8. Mueller-Langer, Frank & Andreoli-Versbach, Patrick, 2014. "Open Access to Research Data: Strategic Delay and the Ambiguous Welfare Effects of Mandatory Data Disclosure," Discussion Papers in Economics 21037, University of Munich, Department of Economics.
    9. Dushnitsky, Gary & Klueter, Thomas, 2017. "Which industries are served by online marketplaces for technology?," Research Policy, Elsevier, pages 651-666.
    10. Andreoli-Versbach, Patrick & Mueller-Langer, Frank, 2014. "Open access to data: An ideal professed but not practised," Research Policy, Elsevier, pages 1621-1633.
    11. Ufuk Akcigit & Murat Alp Celik & Jeremy Greenwood, 2016. "Buy, Keep, or Sell: Economic Growth and the Market for Ideas," Econometrica, Econometric Society, vol. 84, pages 943-984, May.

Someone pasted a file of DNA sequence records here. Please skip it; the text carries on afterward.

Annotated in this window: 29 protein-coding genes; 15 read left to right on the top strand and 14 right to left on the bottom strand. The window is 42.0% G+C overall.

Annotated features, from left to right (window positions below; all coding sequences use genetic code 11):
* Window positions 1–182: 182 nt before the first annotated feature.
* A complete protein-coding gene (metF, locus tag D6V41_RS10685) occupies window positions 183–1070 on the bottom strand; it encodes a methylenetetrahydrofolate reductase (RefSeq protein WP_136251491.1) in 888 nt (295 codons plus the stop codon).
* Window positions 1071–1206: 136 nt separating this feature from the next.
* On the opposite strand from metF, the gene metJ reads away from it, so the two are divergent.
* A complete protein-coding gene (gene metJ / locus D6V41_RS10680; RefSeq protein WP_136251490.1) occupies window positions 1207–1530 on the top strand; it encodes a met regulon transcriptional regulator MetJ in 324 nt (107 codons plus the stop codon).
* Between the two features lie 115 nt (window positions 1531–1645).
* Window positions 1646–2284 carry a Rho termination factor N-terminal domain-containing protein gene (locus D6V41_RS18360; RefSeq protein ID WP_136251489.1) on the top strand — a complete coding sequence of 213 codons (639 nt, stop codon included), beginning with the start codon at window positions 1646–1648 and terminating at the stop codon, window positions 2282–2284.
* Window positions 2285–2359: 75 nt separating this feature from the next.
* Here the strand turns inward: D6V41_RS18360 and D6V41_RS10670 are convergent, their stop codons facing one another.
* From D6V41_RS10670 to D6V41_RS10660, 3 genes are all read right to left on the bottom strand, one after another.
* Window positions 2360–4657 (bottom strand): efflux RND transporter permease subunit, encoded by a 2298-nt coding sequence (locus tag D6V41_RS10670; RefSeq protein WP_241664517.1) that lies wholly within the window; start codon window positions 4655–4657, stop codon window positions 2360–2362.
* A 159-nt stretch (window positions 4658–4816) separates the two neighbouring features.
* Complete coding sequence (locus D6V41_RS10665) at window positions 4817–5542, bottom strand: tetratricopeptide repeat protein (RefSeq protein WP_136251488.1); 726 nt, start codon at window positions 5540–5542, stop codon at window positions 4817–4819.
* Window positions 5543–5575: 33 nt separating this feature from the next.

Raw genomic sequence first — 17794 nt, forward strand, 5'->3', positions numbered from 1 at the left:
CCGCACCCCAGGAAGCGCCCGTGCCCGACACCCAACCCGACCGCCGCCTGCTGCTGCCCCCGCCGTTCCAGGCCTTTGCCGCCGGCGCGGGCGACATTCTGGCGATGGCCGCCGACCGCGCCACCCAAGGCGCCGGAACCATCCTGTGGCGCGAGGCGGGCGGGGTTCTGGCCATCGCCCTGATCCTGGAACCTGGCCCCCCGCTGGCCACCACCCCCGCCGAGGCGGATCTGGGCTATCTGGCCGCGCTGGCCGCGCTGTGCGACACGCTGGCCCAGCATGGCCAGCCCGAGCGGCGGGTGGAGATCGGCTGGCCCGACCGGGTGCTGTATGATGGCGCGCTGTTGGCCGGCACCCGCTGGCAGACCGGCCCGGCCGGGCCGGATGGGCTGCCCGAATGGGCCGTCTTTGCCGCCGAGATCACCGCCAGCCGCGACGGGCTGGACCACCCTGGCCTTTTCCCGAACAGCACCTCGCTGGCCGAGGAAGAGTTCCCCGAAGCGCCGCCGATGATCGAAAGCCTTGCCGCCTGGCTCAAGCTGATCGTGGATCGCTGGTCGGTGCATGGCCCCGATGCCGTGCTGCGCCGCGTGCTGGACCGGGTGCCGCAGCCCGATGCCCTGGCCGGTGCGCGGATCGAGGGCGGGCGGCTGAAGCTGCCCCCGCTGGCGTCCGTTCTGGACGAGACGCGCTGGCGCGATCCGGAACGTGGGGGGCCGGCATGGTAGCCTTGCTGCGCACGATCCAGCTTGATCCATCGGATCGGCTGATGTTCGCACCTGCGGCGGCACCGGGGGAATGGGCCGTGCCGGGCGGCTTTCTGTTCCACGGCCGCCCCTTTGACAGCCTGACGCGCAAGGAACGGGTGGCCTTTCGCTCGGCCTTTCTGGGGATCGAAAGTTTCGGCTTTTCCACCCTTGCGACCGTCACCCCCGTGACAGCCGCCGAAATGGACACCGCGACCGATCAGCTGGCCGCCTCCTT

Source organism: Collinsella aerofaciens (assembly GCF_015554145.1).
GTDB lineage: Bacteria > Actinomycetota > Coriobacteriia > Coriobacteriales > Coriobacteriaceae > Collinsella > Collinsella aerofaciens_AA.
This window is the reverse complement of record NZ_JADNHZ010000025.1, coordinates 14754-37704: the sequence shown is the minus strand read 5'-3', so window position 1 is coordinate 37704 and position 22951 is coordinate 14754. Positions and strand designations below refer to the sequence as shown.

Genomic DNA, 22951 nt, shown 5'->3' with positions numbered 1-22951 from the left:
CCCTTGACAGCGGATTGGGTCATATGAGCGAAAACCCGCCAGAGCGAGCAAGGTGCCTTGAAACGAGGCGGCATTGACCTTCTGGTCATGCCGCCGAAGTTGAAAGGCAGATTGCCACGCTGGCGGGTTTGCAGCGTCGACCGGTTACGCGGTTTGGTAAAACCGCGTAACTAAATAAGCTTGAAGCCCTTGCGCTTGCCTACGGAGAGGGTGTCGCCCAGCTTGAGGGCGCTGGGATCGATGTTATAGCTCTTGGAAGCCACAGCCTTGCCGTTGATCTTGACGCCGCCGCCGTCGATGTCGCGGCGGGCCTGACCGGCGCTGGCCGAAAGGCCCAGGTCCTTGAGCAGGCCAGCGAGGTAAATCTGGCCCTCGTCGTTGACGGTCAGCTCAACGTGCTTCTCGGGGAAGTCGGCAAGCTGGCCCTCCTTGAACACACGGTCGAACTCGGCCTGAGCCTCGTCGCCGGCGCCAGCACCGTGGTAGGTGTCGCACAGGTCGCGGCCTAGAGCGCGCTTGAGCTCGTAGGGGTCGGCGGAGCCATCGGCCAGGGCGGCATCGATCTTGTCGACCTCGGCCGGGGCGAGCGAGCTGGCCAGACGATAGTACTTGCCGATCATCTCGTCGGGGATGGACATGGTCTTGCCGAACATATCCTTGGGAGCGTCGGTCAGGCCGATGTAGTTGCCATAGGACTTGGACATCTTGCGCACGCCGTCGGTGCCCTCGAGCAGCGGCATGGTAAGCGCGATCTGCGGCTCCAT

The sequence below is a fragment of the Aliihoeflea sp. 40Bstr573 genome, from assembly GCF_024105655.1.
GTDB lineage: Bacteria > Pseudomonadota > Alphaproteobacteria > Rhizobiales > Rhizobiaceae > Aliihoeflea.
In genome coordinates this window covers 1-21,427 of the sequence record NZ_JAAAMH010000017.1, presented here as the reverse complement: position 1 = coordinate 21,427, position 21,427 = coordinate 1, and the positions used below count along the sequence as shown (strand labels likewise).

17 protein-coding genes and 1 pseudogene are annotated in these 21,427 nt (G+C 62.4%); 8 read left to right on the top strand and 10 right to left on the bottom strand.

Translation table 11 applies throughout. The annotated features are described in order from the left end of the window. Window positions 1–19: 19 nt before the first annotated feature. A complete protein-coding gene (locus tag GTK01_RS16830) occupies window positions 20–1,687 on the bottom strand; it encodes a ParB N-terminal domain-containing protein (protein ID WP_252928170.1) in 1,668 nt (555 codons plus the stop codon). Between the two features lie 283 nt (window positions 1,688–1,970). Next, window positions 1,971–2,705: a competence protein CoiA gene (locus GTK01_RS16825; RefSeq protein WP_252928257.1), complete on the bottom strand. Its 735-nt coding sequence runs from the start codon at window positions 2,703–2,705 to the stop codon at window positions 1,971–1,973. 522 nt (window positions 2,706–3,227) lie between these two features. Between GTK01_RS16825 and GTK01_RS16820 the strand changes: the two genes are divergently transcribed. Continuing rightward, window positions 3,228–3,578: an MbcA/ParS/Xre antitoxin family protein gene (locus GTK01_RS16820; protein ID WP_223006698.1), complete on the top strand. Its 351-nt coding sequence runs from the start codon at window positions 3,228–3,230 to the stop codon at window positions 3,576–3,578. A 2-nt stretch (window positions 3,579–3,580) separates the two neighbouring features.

12. Stefano Comino & Fabio M. Manenti & NIkolaus Thumm, 2017. "The Role of Patents in Information and Communication Technologies (ICTs). A survey of the Literature," "Marco Fanno" Working Papers 0212, Dipartimento di Scienze Economiche "Marco Fanno".
    13. repec:eee:respol:v:46:y:2017:i:9:p:1644-1654 is not listed on IDEAS
    14. KANI Masayo & MOTOHASHI Kazuyuki, 2013. "Determinants of Demand for Technology in Relationships with Complementary Assets in Japanese Firms," Discussion papers 13033, Research Institute of Economy, Trade and Industry (RIETI).
    15. Jörg Zimmermann & Wolfgang Sofka, 2013. "Knowledge search versus knowledge deployment: How foreignness can be both an asset and a liability for firms," JRC Working Papers on Corporate R&D and Innovation 2013-03, Joint Research Centre (Seville site).